Casting an Orchid: Put an orchid on your bench that’s from Ganoksin in the figurative sense for the collection of wisdom, know-how and skills represented and contributed by the Orchidian community.

Everybody scampers for executing orders in a rush against all odds to satisfy customers or – if you’re lucky – to make customers smile with a piece you’ve created with your craft.

But how about yourself? Why not take the time, unwind and focus on a gift for yourself. Besides all recent technical advances of CAD/CAM there’s still the most sophisticated things in nature. So why not take ‘put an orchid on your bench’ literally.

Here’s how we did it:

As a first step put a fresh flower into the fridge to make the petals stiff.

Then fix the pedicel to the sprue base with wax. The petals will be fed with metal through the pedicel so make sure the wax cross section is wide enough for a sufficient flow.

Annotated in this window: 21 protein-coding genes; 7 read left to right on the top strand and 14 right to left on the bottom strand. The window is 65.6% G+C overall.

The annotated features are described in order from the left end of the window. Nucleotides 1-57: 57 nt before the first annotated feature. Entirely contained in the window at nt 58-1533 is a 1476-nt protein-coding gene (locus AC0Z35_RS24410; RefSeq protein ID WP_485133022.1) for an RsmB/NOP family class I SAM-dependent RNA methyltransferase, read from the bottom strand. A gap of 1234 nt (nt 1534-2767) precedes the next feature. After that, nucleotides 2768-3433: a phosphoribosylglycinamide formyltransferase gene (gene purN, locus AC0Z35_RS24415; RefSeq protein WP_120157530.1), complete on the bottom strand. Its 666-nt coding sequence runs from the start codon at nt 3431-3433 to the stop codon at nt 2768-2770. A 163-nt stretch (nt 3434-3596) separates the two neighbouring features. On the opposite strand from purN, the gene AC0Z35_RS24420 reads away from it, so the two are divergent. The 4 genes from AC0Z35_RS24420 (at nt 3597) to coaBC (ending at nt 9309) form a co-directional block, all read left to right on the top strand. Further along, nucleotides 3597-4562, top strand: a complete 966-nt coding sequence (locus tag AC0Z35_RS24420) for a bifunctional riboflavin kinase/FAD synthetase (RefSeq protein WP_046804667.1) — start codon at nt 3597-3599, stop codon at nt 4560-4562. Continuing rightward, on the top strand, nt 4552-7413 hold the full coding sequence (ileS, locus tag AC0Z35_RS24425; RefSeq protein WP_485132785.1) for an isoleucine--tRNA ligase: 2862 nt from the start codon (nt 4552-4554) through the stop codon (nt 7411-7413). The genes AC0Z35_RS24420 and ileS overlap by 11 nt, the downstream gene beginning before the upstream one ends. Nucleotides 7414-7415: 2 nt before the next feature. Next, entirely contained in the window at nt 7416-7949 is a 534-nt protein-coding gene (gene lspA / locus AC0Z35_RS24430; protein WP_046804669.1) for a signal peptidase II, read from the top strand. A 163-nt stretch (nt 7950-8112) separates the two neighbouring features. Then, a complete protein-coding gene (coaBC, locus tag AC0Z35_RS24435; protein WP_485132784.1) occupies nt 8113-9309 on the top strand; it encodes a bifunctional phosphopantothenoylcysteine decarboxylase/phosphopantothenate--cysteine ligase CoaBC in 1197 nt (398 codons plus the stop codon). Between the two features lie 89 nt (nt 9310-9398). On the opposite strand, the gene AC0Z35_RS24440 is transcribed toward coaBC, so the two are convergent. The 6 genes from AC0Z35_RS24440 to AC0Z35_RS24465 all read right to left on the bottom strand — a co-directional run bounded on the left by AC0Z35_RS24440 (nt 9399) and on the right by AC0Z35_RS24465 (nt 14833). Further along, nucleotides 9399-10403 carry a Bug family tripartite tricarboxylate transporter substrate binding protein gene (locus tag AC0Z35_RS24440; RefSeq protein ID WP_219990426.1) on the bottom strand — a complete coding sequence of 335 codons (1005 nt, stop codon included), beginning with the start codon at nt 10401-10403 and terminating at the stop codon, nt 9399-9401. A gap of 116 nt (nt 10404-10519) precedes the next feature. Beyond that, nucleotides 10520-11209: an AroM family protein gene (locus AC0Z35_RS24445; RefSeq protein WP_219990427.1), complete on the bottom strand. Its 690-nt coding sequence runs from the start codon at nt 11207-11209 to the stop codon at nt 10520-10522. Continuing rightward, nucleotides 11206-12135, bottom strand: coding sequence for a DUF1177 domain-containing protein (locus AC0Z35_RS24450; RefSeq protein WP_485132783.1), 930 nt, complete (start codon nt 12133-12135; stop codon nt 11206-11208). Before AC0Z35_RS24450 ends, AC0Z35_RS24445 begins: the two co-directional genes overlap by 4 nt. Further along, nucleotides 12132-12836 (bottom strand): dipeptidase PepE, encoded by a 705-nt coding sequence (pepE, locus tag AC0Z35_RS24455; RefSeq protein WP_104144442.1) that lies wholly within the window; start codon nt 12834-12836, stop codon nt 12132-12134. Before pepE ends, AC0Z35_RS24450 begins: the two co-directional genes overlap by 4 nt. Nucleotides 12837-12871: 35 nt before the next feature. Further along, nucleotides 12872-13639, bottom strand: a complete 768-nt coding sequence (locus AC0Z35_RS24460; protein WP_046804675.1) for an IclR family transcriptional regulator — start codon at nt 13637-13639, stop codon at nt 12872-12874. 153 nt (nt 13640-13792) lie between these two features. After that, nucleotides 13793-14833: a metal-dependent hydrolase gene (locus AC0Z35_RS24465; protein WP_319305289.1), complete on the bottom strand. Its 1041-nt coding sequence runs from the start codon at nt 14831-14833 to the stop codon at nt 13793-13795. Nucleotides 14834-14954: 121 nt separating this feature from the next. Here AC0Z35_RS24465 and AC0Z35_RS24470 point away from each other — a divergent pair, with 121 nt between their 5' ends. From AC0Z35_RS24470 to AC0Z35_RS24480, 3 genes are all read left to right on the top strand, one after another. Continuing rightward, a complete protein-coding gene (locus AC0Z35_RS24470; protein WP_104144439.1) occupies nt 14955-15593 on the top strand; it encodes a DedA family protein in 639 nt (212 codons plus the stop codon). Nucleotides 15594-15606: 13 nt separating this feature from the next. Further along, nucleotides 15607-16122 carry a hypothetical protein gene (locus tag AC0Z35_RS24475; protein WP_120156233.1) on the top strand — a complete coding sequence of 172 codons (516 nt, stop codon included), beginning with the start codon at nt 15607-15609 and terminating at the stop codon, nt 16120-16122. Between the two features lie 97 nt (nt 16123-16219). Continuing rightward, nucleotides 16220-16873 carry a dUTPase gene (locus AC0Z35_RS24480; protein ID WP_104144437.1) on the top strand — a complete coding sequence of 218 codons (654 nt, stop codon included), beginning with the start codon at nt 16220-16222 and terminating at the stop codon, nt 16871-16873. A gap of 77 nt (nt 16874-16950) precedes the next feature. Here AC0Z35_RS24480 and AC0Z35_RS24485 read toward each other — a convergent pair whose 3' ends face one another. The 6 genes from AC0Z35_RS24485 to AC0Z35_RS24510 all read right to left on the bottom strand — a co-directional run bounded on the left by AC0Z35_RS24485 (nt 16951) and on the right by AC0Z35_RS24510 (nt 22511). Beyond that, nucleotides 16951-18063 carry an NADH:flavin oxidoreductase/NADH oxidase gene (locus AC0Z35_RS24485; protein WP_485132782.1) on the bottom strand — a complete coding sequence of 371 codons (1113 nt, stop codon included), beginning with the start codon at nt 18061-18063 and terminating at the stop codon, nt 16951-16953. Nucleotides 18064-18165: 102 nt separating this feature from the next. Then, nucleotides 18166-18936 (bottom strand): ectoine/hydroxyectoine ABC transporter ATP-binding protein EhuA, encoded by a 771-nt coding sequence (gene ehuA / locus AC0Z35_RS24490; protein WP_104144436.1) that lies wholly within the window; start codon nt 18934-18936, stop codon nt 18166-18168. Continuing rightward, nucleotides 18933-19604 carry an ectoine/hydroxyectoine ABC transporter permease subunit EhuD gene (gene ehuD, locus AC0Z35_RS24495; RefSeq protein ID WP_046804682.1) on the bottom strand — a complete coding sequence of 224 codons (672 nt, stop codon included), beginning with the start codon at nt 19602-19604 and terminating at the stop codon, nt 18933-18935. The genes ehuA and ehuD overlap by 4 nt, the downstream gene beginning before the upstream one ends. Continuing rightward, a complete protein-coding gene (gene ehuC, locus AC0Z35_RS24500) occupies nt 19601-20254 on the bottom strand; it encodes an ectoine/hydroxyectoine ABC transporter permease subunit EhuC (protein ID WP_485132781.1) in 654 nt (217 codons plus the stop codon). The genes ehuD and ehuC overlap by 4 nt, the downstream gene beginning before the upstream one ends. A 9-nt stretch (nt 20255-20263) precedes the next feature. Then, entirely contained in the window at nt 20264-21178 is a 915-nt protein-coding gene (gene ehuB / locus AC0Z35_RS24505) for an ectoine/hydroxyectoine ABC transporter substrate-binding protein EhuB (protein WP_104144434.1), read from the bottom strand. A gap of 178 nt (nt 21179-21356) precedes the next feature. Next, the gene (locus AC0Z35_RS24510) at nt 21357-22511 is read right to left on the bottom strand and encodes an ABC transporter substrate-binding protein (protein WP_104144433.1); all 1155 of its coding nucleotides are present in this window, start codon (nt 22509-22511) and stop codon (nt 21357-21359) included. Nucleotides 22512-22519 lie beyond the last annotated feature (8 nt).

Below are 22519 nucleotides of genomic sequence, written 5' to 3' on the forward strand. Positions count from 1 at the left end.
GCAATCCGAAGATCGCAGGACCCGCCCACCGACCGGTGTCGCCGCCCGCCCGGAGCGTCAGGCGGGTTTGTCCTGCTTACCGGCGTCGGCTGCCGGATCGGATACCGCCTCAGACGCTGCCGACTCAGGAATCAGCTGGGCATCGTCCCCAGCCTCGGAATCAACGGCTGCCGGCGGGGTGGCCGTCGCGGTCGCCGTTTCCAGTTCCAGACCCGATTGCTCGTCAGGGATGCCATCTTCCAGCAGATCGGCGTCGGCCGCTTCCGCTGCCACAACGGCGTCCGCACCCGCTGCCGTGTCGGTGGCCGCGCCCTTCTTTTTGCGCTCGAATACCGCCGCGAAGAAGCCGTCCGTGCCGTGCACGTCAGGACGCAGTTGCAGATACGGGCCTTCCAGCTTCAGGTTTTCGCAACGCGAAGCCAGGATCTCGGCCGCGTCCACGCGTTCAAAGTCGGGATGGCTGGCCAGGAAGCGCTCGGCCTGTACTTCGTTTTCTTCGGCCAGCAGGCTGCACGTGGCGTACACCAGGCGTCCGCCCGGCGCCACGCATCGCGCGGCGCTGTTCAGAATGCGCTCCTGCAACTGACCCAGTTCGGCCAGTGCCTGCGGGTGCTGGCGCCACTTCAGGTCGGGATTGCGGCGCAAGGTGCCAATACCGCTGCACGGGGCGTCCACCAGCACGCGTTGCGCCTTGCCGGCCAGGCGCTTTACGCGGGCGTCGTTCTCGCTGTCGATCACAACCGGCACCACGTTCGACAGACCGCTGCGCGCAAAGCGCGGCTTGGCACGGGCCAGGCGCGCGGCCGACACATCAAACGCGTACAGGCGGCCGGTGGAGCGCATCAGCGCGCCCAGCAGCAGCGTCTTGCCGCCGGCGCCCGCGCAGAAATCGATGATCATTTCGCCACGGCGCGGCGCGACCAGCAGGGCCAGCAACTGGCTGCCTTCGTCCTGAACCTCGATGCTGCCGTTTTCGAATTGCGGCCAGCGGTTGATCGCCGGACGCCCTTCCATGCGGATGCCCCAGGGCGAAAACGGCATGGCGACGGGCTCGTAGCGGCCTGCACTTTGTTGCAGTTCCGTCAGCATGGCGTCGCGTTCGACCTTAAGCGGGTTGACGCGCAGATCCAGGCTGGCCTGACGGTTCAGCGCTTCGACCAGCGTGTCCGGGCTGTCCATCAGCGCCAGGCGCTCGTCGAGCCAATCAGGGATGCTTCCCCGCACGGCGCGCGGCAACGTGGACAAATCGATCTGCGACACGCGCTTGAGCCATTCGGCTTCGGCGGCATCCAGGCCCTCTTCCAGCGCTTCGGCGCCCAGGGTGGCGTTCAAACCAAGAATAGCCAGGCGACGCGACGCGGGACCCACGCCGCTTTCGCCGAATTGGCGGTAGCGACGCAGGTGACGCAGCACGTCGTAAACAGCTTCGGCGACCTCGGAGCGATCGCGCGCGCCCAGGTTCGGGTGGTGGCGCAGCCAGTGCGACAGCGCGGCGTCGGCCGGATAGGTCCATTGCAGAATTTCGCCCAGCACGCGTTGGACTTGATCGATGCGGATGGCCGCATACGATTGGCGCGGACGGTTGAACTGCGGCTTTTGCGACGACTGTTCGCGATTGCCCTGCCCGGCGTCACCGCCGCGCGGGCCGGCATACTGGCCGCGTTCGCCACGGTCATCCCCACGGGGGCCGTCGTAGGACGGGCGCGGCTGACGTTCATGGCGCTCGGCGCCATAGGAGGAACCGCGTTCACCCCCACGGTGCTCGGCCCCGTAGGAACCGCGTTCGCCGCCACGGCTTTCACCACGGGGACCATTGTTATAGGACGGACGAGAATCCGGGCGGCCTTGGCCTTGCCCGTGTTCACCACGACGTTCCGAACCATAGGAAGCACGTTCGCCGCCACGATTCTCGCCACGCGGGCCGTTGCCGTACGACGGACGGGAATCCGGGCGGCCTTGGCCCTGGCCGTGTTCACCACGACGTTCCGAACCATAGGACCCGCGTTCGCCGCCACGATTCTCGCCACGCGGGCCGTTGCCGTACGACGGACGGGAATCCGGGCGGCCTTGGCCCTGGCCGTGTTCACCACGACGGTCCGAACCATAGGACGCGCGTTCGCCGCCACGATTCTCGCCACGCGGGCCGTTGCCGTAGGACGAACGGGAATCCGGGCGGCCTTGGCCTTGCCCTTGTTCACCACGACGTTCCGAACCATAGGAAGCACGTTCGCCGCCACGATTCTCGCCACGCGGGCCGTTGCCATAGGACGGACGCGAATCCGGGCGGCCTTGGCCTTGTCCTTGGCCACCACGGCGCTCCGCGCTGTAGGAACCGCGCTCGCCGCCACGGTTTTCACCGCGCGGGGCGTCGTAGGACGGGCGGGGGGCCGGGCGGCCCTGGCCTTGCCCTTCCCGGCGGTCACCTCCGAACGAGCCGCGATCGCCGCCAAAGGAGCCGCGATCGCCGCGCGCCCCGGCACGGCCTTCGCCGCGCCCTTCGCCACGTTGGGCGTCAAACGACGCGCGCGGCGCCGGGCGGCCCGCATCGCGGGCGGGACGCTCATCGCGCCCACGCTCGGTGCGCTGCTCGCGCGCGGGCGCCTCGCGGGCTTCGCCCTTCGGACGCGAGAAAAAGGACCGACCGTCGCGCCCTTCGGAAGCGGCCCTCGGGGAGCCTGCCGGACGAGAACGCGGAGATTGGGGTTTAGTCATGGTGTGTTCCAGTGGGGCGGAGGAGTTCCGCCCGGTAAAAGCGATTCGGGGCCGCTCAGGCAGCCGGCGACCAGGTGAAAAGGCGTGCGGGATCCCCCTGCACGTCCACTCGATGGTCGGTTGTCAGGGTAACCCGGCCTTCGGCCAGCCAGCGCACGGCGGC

%image_alt% The flower should be placed on the sprue base providing enough distance to any surface like the base or the flask.
%image_alt% A final check with the flask in place.
%image_alt% Start investing from the bottom without pouring the investment directly on the petals.
%image_alt% Fill up the flask slowly and carefully to avoid bending of the petals
%image_alt% Do not move the flask until the investment is set.
%image_alt% Start burn out with cold furnace to avoid thermal stress.
%image_alt% Burn out should be at elevated temperature and extended time to make sure that all natural resins are carbonized and completely burned.
%image_alt% Let the flask cool down to the appropriate casting temperature before placing it into a centrifugal casting machine.
%image_alt% Make sure the crucible is preheated for an expedited workflow.
%image_alt% Melt the metal of your choice and pour while the machine is running.
%image_alt% Break the mold to see what you’ve done.
%image_alt% And there it is.
%image_alt% Ready for its purpose.
%image_alt% You might want to experiment.
%image_alt% Do you dare?
%image_alt% Sure.
%image_alt% Build your own collection of beauties.

Whatever you do, never forget that you don’t live for working but work for living – enjoy and share.